« AnteriorContinuar »
All then that the advocates can say-Whether then we reason-In all private libels then->
On the whole, the style is animated, and the reasoning ingenious: and those who are fond of great and many authorities will find that the Author has not spared the drudgery of collecting them. Art. 26. An Essay on the Law of Libels. With an Appendix,
containing Authorities. To which are subjoined, Remarks on the Caie in Ireland of Attachment; and the Letter of the Hon. T. Erkine on that Subject. 8vo. 25. 6d. Dilly. 1785. Mr. Capel Lofft, the ingenious Author of this Essay, takes the popular side of the question, and he reasons well upon it. He explains the nature of libels; he contends that juries are judges of law as well as fa&t; he draws the character of a conftitutional and conscientious juror, with justice and energy, and he is careful to establish his principles on good authorities. On the whole, this is a valuable tracts and it will be held in high estimation by the true friends of British freedom. Mr. Erskine's letter, annexed, is a fine piece of oratory and found argument.
POLITICAL. Art. 27. Liberal Opinions on Taxation, and a new System of
Funding; by which the Landholder and Stockholder, being equally secured, would run the same Fortune, and the latter escape the dangerous Envy of being considered as a kind of Forcigner, un. concerned in the Calamities incident to the Country. By the Author of “ Thoughts on Taxation,” &c. 8vo. March. No price.
This writer thinl:s the government funds ought to be subject to taxation as well as land; which shews that he does not sufficiently advert to the different species and circumstances of the property he brings into comparison. But under this idea, with a view to extend the amount of the funds, which he confiders as beneficial to com. merce, he recommends opening a subscription for a million, by way of experiment, at 4 per cent. while the land.tax is rated at 45. to Auduate with that tax at the rate of ss. interest for 1s. tax. Consequently, such a fund would be at 5 per cent. when land is clear of taxation; and he thinks such a plan of funding would give addi*tional security to property of every kind, and unite the interests 'of the landed and moneyed men. We leave it to their confideration.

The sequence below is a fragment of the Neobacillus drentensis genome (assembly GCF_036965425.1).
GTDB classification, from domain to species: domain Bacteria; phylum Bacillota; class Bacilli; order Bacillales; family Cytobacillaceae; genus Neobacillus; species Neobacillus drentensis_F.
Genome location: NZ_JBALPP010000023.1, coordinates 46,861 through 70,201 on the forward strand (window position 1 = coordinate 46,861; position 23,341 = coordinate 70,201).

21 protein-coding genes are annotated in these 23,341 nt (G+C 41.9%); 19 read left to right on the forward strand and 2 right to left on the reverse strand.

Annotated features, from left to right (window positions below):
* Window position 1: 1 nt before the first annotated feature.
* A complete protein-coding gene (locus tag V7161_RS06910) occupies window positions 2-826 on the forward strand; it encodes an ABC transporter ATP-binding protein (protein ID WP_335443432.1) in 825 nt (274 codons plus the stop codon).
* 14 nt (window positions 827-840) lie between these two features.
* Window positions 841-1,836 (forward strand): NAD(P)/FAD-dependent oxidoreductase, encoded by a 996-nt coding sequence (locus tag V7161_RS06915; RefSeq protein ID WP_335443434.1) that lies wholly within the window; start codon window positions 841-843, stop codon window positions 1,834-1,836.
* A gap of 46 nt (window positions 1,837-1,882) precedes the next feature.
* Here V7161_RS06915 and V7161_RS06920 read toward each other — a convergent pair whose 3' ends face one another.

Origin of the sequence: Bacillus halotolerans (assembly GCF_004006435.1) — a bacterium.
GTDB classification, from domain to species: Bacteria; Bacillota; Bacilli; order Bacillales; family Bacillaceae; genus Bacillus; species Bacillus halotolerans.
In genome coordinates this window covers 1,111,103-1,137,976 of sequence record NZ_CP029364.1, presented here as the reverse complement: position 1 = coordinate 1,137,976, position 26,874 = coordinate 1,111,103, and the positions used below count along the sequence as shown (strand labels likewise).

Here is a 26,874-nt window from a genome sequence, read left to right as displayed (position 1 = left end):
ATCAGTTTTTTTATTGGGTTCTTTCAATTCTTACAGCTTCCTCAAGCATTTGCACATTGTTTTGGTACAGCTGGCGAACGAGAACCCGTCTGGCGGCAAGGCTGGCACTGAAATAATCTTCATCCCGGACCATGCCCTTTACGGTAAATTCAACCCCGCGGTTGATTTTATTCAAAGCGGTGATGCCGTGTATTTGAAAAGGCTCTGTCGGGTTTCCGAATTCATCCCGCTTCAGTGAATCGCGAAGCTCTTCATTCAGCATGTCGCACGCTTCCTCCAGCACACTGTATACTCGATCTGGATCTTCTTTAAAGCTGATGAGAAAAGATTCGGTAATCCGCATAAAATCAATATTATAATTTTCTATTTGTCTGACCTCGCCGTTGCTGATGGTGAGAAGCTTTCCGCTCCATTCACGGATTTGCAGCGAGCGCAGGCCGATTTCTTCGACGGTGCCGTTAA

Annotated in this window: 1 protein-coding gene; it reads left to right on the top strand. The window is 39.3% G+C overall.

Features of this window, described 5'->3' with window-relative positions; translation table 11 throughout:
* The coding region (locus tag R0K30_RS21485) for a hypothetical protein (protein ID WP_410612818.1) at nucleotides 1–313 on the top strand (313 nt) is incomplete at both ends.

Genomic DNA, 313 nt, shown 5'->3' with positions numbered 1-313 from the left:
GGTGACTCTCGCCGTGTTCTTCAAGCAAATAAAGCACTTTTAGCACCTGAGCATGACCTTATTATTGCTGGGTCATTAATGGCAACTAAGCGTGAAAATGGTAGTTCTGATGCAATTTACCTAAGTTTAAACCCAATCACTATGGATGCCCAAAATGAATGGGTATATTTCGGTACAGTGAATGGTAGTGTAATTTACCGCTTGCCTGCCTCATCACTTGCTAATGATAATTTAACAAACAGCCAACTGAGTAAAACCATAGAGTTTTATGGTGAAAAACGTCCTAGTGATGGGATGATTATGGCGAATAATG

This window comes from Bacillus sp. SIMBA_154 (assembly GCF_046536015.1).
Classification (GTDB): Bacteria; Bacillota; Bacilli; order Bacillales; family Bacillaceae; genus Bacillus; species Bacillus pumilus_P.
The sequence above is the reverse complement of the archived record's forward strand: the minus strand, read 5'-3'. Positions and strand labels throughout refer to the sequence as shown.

EAST INDIA SHIPPING. . N Art. 28. An Olio, as prepared and dressed on board an East India man. The Ingredients by the Directors, Husbands, Messieurs Baring, Brough, Dalrymple, and others. Decorated and garnished with Notes and Observations by the Cook. 8vo. Is. 60, Hooper. 1786.
Jt is very probable that Tim Twisting* may have been the cook on this occasion, in which the much contested question concerning the price of East India freight, is taken up with rather more attention ihan might have been supposed from the whimsical style of the titlepage.
This branch of trade,' he observes, seems to be misunderstood, under the idea that it may be carried on and conducted by fhips re* See Rey. Vol. LXXII. p. 2345
duced to mere carriers under a rigid economy. It is true, that thips might be fo constructed, to be navigared with a smaller number of men, and their equipment for defence be reduced in proportion; and it is also certain, that such an equipment might be sufficient against the petty attacks of Indian powers; but what would be the event whenever the flames of war mould burit forth in Europe and spread over the globe?
• The wisdom of former Directors held it indispensably necessary to have their mips manned and armed, not only to contend with corfairs, but with the frigates of our enemies; the event has justified their wildom, and many instances prove it.'
Some initances are quoted, in a note, of the good service per. formed by Indiamen, not only in self-defence, but in active service.. The Author adds, in another place, which will give an idea of the outline of his argument: 'Had any responsible men stood forth and faid, we will furnish you with thips fitted, manned, and in every other respect equipped agreeable to your accustomed manner, subject to all your present regulations and agreements, and save you 150,000l. per annum; such an offer had merited attention : but when they say, change your system and adopt ours, they direct your councils."
Much has been said on both sides; but as we are not ships husband's, we desire not to interfere among the suitors further than briefly to make known their public pretensions.
a Justice of the Peace. Published at the Request of the Court of
These hints originate in sound sense and humanity; and the prefervation of social order depends so materially on the judicious exerrion of the powers vested in Justices of Peace to that end, that if this worthy magistrate can but inspire his brethren on the bench, and his respectable neighbours, with a suitable portion of that well-directed zeal by which he is himself actuated, the distries where it operates muft soon be peculiarly distinguished by a moral reformation, EDUCATION.
N. Art. 30. The New Spelling Dictionary, teaching to write and